Original article appeared here.
Three moves can help make your playtime a positive and affirming experience for middle-schoolers—you know, that age group known for being at the height of insecurity and confusion about who they are.
By “positive and affirming” I’m not suggesting that you can’t keep score or have winning and losing teams.
We try to avoid playing games in a way that could …
1. Embarrass or mock students. If we’re doing a game that could be especially messy or put a student on the spot, I let them volunteer. If they’re choosing to let others decorate their face like a frosted cookie, they’re much more likely to enjoy it and not feel humiliated by it.
2. Isolate students. A lot of games are elimination based, and this is one of the quickest ways to lose the attention of a group of middle schoolers known to man. There are ways to tweak elimination games to keep everyone involved, though. In a large enough group you may be able to draw the eliminated in to cheer on who’s remaining. In our smaller group setting, this almost never works.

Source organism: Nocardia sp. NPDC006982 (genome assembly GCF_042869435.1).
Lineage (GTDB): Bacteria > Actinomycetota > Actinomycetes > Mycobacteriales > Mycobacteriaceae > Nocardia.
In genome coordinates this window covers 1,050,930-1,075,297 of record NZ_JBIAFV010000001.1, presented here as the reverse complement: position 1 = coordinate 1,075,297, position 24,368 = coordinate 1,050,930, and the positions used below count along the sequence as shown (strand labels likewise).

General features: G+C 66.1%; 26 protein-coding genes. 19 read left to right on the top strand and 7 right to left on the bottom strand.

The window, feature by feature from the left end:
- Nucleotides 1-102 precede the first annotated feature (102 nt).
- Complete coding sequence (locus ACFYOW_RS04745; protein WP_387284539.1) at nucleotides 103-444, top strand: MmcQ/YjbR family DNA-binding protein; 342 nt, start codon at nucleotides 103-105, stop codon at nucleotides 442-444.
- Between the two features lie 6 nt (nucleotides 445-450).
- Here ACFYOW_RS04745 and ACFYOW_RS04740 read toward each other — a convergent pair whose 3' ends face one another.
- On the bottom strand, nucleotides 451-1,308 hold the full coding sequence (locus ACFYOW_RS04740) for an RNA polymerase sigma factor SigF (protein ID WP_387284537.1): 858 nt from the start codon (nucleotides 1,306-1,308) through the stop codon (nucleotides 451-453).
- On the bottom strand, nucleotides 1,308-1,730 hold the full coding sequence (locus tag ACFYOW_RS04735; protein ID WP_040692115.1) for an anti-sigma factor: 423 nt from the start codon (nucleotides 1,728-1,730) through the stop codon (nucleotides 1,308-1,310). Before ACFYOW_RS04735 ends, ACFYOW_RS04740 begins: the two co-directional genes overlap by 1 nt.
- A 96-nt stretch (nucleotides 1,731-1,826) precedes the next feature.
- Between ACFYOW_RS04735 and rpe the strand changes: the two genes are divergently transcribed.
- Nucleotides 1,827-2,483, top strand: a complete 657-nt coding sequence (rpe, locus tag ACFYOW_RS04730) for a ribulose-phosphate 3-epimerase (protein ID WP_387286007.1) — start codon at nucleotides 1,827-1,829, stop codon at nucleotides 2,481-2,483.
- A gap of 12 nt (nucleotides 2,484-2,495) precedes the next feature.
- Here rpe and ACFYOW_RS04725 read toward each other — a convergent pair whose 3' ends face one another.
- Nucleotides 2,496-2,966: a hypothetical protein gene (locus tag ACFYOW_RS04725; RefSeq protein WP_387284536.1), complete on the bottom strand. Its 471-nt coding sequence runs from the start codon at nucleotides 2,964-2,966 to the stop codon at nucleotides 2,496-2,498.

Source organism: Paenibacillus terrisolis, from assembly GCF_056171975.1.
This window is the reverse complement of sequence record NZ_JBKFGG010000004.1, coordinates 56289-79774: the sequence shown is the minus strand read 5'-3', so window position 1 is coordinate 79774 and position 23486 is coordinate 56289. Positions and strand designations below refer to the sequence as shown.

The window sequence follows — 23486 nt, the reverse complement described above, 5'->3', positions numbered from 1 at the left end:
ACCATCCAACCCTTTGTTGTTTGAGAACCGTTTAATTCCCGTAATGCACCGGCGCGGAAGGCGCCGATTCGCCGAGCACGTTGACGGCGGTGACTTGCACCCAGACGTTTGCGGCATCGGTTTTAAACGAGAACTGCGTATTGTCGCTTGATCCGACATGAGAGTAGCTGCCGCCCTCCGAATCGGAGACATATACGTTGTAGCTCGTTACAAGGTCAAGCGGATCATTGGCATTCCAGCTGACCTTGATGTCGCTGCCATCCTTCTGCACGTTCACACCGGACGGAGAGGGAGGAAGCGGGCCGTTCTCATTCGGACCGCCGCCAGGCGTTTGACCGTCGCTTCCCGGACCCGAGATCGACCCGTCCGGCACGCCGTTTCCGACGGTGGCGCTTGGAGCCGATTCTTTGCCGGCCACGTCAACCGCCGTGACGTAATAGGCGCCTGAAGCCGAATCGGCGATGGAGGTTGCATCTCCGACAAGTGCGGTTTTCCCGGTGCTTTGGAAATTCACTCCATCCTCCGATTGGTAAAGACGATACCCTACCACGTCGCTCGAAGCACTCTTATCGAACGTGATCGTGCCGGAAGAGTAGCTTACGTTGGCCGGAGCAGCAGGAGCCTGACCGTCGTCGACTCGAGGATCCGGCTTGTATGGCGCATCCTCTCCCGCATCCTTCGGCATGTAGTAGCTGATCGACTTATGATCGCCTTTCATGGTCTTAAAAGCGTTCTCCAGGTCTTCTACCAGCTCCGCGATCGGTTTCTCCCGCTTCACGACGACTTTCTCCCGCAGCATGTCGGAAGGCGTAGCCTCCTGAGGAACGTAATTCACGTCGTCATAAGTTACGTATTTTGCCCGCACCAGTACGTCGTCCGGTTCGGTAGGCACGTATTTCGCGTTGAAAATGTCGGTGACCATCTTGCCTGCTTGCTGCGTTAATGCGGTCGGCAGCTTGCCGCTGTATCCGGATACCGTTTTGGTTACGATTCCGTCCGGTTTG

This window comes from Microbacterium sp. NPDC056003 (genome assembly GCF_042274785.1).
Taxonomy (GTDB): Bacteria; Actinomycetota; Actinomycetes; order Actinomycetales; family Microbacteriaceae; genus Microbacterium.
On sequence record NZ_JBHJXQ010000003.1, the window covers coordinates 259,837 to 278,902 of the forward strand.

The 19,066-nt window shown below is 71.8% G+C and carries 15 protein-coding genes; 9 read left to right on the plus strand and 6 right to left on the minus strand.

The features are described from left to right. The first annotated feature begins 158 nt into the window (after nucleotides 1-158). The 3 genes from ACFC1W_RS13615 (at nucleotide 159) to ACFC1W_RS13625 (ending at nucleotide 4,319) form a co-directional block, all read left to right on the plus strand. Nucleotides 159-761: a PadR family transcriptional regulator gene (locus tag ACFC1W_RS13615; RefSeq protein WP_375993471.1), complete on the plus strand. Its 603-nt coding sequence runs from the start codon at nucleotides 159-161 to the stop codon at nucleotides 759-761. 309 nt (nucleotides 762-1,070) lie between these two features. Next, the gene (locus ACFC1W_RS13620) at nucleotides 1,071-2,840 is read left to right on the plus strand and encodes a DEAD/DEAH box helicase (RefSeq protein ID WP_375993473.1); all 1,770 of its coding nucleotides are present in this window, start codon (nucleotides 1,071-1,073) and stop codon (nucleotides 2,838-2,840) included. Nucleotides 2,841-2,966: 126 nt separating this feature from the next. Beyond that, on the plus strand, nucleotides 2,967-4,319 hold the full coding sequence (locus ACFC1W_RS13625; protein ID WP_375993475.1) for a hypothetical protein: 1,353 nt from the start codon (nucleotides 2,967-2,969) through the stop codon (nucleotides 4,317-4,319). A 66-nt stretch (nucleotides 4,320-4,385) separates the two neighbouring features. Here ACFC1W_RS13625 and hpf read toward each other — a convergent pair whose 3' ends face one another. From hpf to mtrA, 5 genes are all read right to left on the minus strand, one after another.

But you can change the rules to make it work. For example, at the point where a student should be eliminated, you can instead give them a handicap (“OK Joey, now you have to play with your eyes closed/standing on one foot,” etc.). Or, come up with a “losers bracket” where the eliminated can keep playing.
3. Are more about competition than about fun and connecting. Keeping score is a great way to keep middle schoolers engaged in the game, but don’t make winning more important than the people who are playing. At times I’ve even seen adult leaders get consumed by the game.